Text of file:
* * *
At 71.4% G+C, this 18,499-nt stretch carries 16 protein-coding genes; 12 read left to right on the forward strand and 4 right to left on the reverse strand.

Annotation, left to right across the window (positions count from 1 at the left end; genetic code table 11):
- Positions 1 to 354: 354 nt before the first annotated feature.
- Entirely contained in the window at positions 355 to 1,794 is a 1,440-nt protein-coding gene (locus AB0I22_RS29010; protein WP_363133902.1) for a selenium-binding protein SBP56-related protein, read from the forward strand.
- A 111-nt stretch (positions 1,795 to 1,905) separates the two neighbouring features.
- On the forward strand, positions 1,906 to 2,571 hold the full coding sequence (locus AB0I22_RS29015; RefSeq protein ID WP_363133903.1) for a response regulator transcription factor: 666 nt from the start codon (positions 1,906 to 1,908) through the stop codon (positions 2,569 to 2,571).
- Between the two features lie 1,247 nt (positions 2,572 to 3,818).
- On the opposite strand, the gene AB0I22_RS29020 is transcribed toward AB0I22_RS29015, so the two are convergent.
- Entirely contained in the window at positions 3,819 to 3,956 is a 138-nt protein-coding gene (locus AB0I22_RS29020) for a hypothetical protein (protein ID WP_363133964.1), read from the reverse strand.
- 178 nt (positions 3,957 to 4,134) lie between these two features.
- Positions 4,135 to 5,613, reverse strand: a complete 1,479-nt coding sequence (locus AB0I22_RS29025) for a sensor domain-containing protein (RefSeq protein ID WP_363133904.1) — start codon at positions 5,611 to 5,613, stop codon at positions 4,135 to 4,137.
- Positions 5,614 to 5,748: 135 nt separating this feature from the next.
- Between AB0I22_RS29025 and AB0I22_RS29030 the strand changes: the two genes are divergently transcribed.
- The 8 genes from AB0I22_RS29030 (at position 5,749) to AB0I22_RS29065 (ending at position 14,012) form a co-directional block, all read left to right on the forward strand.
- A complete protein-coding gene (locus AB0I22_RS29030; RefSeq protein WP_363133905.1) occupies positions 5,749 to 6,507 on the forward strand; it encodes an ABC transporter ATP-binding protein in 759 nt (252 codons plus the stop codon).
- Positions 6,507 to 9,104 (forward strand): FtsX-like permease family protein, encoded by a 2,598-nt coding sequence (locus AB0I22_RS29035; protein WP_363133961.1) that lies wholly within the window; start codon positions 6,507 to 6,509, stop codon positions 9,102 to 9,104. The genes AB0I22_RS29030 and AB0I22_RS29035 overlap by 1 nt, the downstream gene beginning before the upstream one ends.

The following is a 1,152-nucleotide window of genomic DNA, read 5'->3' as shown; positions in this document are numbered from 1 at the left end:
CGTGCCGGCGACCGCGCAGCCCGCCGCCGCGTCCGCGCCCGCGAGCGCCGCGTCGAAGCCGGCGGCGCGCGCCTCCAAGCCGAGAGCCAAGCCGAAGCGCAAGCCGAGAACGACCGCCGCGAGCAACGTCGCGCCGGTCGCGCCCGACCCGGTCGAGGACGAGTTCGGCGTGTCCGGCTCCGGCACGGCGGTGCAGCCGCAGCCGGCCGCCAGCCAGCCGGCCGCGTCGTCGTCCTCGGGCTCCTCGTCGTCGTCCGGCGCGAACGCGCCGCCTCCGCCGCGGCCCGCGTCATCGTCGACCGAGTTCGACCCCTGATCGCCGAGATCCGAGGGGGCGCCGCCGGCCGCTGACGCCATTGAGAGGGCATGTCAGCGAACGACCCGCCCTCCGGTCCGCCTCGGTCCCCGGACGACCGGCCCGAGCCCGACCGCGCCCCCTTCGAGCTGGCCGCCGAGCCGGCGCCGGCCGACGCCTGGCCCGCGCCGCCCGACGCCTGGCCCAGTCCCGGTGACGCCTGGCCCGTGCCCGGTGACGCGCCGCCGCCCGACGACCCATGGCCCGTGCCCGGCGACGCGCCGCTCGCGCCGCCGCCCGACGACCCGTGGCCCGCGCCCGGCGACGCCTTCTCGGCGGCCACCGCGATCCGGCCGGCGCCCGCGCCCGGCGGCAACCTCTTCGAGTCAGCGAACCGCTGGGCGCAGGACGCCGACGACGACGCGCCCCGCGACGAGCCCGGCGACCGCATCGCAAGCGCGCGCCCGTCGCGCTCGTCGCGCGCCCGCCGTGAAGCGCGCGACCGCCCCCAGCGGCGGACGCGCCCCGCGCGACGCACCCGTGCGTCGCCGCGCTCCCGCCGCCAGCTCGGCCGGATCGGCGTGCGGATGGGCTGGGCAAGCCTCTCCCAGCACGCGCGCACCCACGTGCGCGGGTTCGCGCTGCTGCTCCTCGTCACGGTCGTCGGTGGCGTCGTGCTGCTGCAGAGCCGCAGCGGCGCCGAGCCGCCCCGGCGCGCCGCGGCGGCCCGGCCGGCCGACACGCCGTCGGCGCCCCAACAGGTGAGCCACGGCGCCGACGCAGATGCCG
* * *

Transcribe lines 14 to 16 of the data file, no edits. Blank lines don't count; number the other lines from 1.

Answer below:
- The 8 genes from AB0I22_RS29030 (at position 5,749) to AB0I22_RS29065 (ending at position 14,012) form a co-directional block, all read left to right on the forward strand.
- A complete protein-coding gene (locus AB0I22_RS29030; RefSeq protein WP_363133905.1) occupies positions 5,749 to 6,507 on the forward strand; it encodes an ABC transporter ATP-binding protein in 759 nt (252 codons plus the stop codon).
- Positions 6,507 to 9,104 (forward strand): FtsX-like permease family protein, encoded by a 2,598-nt coding sequence (locus AB0I22_RS29035; protein WP_363133961.1) that lies wholly within the window; start codon positions 6,507 to 6,509, stop codon positions 9,102 to 9,104. The genes AB0I22_RS29030 and AB0I22_RS29035 overlap by 1 nt, the downstream gene beginning before the upstream one ends.